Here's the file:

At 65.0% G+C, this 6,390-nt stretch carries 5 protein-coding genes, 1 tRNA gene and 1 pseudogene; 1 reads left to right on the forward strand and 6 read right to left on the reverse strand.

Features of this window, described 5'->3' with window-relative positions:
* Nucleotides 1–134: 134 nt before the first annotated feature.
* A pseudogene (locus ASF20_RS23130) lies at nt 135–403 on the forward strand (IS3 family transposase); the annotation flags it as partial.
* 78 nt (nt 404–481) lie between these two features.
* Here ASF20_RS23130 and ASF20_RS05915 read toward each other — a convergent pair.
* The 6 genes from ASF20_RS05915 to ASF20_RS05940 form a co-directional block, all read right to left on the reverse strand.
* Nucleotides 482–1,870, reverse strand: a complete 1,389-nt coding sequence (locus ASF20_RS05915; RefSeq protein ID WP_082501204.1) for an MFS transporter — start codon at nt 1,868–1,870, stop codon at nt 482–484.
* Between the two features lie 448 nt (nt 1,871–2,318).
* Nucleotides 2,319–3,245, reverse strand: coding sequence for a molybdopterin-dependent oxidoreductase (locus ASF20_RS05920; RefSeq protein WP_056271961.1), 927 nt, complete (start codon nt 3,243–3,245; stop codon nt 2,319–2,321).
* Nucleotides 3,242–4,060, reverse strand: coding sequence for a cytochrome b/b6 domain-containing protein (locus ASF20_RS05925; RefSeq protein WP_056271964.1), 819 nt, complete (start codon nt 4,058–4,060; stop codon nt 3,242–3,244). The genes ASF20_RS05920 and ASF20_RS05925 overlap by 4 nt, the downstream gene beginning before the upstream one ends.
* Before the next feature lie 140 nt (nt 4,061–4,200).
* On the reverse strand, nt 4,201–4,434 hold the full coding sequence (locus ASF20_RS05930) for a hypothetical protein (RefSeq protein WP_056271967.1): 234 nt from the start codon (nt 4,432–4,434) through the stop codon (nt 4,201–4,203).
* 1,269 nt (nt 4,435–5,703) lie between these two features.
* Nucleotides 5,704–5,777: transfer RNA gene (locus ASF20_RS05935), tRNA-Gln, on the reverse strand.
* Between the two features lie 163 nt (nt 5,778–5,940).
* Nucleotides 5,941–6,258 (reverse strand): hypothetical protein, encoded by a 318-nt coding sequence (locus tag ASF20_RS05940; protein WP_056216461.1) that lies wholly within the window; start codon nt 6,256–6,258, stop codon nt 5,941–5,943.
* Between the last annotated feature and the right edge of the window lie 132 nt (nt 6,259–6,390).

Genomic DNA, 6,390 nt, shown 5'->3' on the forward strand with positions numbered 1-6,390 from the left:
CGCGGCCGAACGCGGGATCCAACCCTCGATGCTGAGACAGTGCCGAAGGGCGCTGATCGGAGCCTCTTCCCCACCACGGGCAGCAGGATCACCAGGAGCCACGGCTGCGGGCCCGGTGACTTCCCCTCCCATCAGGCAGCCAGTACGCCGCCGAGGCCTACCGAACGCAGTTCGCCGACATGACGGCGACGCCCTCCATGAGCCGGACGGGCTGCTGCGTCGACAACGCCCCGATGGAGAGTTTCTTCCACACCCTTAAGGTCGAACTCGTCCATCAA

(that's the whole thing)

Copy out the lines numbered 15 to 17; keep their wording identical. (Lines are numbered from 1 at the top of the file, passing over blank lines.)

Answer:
* Nucleotides 5,704–5,777: transfer RNA gene (locus ASF20_RS05935), tRNA-Gln, on the reverse strand.
* Between the two features lie 163 nt (nt 5,778–5,940).
* Nucleotides 5,941–6,258 (reverse strand): hypothetical protein, encoded by a 318-nt coding sequence (locus tag ASF20_RS05940; protein WP_056216461.1) that lies wholly within the window; start codon nt 6,256–6,258, stop codon nt 5,941–5,943.